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Meet Your Neighborhood Milkman: Kennedy Terrones

Milkman Kennedy Terrones

Meet your neighborhood milkman, Kennedy Terrones. 

Meet Your Neighborhood Milkman: Jason Matthieu

Milkman Jason Matthieu

Meet your neighborhood milkman, Jason Matthieu.

Delivered Fresh Since 1920
One hundred years ago, Ben Smith began peddling milk to his neighbors for extra cash. Carrying bottles of milk from his Jersey-Durham cow, he walked door to door every day that summer. Eventually, saving up enough of his earnings to buy his first car: a Ford Model T.

Ben grew up on his grandfather's farm in Minnesota. That's where he first learned how to milk a cow. At ten years old, he'd get up before dawn to milk the cows, and once more before bed. He spent the rest of his day helping run the family farm with endless chores - from working in the fields to herding cattle. 

Meanwhile, Ben had relatives in Washington, including his brother, Roy. The family members out west would send letters describing how wonderful this part of the country was, with its mild winters and dry summers. The Pacific Northwest was calling, but it would still be some years before Ben, his mom, and five siblings finally boarded a train for their new home in Seattle.

Twelve years after arriving in Washington, Ben built a home in the Arbor Heights neighborhood of West Seattle. It was there that his neighbors sold him their cow and had the idea of selling milk. With the cow producing seven gallons of rich milk each day, there was always plenty of extra. 

And so, he'd load up his Ford Model T with quart-sized glass bottles and drive through town, providing fresh milk to his neighbors. When he wasn't going door to door, he was working in the steel mills. But he still had dreams of turning his milk operation into something full time.

In the fall of 1920, Roy shared with him an advertisement about a West Seattle retail dairy for sale. For $3,800 the dairy could be theirs, along with a 50 gallon-a-day milk route, a Dodge truck, and 18 cows. He didn’t need much convincing.

The brothers each pitched in to buy the dairy, and the two were officially in business.
The Flying Smiths
Determined and ambitious, Ben Smith always had an entrepreneurial spirit. He wasn’t afraid to take risks or try new opportunities. Milk production wasn’t the only business venture for the Smiths. They delivered home heating oil and operated Smith Tractor, which had seven stores in Washington and one in Alaska.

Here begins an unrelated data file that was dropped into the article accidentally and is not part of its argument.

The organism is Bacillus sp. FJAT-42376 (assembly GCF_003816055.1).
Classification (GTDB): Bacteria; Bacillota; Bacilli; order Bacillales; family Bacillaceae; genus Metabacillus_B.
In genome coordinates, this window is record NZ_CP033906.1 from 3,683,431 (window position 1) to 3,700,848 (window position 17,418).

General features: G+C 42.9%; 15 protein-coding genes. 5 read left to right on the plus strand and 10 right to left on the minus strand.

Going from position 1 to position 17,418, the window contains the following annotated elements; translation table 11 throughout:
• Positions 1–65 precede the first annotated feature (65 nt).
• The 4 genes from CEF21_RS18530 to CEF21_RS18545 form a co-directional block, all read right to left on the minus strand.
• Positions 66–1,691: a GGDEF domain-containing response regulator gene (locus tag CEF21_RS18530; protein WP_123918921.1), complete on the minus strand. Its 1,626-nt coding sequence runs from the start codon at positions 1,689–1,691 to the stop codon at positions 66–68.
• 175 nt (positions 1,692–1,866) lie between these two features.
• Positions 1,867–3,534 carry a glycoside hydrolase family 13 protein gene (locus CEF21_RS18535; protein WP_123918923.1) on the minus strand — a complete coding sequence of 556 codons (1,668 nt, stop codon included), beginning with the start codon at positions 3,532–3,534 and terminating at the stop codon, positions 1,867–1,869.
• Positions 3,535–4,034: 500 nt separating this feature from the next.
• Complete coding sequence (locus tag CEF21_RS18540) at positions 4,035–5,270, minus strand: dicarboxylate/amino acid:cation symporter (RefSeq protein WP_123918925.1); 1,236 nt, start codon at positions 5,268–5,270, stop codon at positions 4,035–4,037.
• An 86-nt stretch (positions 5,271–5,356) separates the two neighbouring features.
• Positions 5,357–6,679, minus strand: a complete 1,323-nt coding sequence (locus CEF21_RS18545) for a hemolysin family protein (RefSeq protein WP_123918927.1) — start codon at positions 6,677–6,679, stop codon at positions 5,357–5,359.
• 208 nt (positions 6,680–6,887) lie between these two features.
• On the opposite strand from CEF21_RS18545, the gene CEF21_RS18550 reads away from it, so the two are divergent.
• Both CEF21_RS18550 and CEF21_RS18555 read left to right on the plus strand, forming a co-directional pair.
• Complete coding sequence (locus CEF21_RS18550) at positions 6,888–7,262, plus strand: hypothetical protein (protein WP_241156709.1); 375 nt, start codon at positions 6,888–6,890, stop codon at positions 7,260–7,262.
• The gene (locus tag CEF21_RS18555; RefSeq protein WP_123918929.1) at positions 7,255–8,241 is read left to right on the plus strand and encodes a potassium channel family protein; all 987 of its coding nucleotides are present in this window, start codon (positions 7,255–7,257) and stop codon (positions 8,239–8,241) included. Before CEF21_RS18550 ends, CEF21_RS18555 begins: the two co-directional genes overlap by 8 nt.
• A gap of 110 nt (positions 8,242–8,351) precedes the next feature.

It was this same enthusiasm that he would later instill in his seven kids, including sons, Howard and Dan. 

It started while the two Smith brothers were attending Washington State University. When they started talking about buying an airplane, Ben helped them herd the cows into other fields and fenced off 40 acres for a landing area. 

The farm, which was south of Kent on the West Valley Highway, had still resembled a pasture - save for the windsock and a few T-hangars. It shortly became a popular spot for local businessmen, where they formed the Valley Flying Club, using the field as their operating base. However, as soon as things started to progress, the war broke out and civilian flying was banned. The cows returned to the fields.

Howard became an Army Primary School flight instructor and later joined the Air Transport Command. While in the service, he started making plans for his father’s field. He wanted to turn the farm into a haven for private flyers. 

After World War II ended, the Smith family began constructing their airpark and the cows were once again herded off. They added a control tower, a 3,000-foot runway, more than 30 hangars, along with a restaurant and lounge catering to small aircraft owners. What began as a spot for Ben’s sons to fly at home would become the Pacific Northwest’s busiest airparks for private flying. 
The Great Northwest

With relatives already in Washington, Ben Smith and his family often received letters describing the natural wonders of the Evergreen State. They read about the sweeping views and majestic mountains, the temperate climate and fertile fields. Pioneers went westward in search of land and opportunity, and eventually, the Smith family did too. In 1907, Ben, his mother, and four siblings boarded a train in St. Paul, Minnesota bound for their new home in Seattle.

Thanks to its diverse climate, rich soil, and steady rain, western Washington has always been an agricultural utopia; the region is especially ideal for dairy herds. More than ten years after arriving in Seattle, Ben established his farm in the foothills of Kent Valley, surrounded by lush green pastures.

One hundred years later, it’s easy to see why the Smith family put their roots down here. There’s a lot to love. Besides the spectacular views all around us, there’s a real passion in our state for supporting local. Without our friends and neighbors, we wouldn’t be where we are today.

Washington is a little slice of paradise, and we’re proud to call it home.

Meet Your Neighborhood Milkman: Marty Good

Milkman Marty Good

Meet your neighborhood milkman, Marty Good. 

The Milkmen Managers

Route managers, Brent, James, Jaireme, and John share their Smith Brothers Farms experience. 

Meet Your Neighborhood Milkman: Jason Chambers

Smith Brothers Milkman Jason Chambers

Meet your neighborhood milkman, Jason Chambers.

Meet Your Neighborhood Milkman: Jason Grinolds

Smith Brothers Milkman Jason Grinolds

Meet your neighborhood milkman, Jason Grinolds.

Meet Your Neighborhood Milkman: Erik Peluso

Milkman Erik Peluso

Meet your neighborhood milkman, Erik Peluso.